Concepcion eyes pilot testing of ‘bakuna bubble’

Louella Desiderio - The Philippine Star
Concepcion eyes pilot testing of âbakuna bubbleâ
Residents receive their first dose of Moderna vaccine at the "Vaccine Express" of Vice President Leni Robredo's team in San Pedro Laguna on Aug. 28, 2021.
The STAR / Geremy Pintolo

MANILA, Philippines — The proposed “vaccine bubble” designed for a safe reopening of the economy during the pandemic should be tested in local government units (LGUs) in Metro Manila with high vaccination rates, an adviser of President Duterte said yesterday.

“We can implement the bakuna bubble concept in an LGU in NCR (National Capital Region) with a high vaccination rate to test if the model will work,” presidential adviser for entrepreneurship and Go Negosyo founder Joey Concepcion said.

Should the test be successful, the bakuna bubble may then be implemented on the NCR level as vaccinations increase.

Under the proposed bubble, vaccinated individuals would be required to show their vaccine card, while the unvaccinated would have to present a negative antigen or RT-PCR (reverse transcription - polymerase chain reaction) test before entering high-risk establishments such as restaurants, salons, coffee shops and gyms.

Transport groups have expressed support for the proposed bakuna bubbles by offering to field special buses for this purpose.

Through an intensified vaccine rollout and the creation of bakuna bubbles, Concepcion said the country would quickly achieve herd immunity.

“For the entire Philippines to achieve higher vaccination rates, these bakuna bubbles have to likewise cooperate in vaccinating their members. These are small steps that will then accumulate,” he said.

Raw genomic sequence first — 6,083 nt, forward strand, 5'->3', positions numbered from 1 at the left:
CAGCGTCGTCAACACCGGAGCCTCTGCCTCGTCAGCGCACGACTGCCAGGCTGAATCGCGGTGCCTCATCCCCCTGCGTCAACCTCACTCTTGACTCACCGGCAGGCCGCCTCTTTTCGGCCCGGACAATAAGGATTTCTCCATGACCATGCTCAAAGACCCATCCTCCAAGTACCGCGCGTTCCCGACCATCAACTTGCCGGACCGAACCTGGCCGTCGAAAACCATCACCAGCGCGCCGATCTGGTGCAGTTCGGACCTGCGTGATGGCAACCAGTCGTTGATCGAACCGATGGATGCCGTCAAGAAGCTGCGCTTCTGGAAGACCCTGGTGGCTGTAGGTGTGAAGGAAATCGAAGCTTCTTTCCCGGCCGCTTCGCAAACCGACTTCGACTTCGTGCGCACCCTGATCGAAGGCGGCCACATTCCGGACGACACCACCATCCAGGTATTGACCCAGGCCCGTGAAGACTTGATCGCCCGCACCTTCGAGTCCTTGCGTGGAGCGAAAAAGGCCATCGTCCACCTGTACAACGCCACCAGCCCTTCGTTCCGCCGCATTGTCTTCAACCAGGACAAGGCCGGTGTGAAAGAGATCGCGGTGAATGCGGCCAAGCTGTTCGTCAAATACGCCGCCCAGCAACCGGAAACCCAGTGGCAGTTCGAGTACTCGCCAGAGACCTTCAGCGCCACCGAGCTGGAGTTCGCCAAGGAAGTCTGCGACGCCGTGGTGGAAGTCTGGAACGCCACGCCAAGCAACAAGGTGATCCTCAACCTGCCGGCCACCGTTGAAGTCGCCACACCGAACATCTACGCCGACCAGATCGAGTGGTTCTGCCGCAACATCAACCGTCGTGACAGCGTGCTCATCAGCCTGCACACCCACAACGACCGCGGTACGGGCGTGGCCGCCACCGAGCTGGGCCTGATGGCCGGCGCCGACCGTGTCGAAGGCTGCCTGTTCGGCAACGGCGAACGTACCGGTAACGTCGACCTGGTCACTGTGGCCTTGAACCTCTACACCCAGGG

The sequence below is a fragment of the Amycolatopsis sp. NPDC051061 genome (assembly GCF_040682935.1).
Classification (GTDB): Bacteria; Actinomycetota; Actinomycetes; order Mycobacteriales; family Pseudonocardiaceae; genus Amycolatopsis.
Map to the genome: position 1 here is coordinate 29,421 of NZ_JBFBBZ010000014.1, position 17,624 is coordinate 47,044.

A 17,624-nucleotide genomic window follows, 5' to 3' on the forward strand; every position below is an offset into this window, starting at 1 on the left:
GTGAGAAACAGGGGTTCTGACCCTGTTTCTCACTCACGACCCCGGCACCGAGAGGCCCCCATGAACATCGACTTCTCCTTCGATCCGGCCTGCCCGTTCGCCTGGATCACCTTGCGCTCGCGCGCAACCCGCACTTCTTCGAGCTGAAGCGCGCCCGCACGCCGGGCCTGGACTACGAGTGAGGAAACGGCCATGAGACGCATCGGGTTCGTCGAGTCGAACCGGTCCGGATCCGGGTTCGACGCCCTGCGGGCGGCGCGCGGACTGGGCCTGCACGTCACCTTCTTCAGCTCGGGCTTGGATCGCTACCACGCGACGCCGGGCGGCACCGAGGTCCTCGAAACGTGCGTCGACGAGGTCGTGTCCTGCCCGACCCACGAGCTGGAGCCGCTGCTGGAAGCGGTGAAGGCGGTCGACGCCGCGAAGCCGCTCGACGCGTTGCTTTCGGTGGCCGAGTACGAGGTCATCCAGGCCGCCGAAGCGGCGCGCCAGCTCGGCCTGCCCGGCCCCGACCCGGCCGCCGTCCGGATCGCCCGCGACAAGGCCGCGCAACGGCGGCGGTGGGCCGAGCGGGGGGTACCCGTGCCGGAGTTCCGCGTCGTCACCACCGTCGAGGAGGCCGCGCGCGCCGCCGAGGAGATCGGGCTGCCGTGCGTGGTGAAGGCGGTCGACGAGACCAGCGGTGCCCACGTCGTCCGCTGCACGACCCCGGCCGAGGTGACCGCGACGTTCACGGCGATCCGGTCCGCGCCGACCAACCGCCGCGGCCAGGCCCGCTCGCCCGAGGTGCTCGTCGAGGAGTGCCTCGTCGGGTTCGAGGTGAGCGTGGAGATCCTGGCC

In addition to achieving 100 percent vaccination in families and employees, he said each bubble should have its own strict health and safety protocols to enforce, which should include COVID-19 testing after each household member or employee leaves their own bubble to see other people.

Concepcion said the bakuna bubble is also seen to mitigate the spread of emerging variants of COVID-19.

“This is a reasonable consideration for us to constrict the mobility of the unvaccinated, as the only thing we want is to protect them and save their lives at all costs,” he said.

He cited data from the Makati Medical Center which showed a majority of its COVID-19 patients are unvaccinated.

At the Philippine General Hospital, 199 of 280 COVID-19 patients as of Aug. 26 were also unvaccinated.

As for those who have been fully vaccinated, he said SARS-CoV-2 infections were found to be minimal.

“Most of our healthcare workers who were already fully vaccinated did not even require getting hospitalized for intensive treatment because they’re already inoculated,” he said.

“The presence of the Delta variant has changed the game, but the key objectives of vaccines – preventing hospitalization, deaths and transmission – remain the same. Those fully vaccinated have a slimmer chance of contracting severe infections and that is for certain,” he added.


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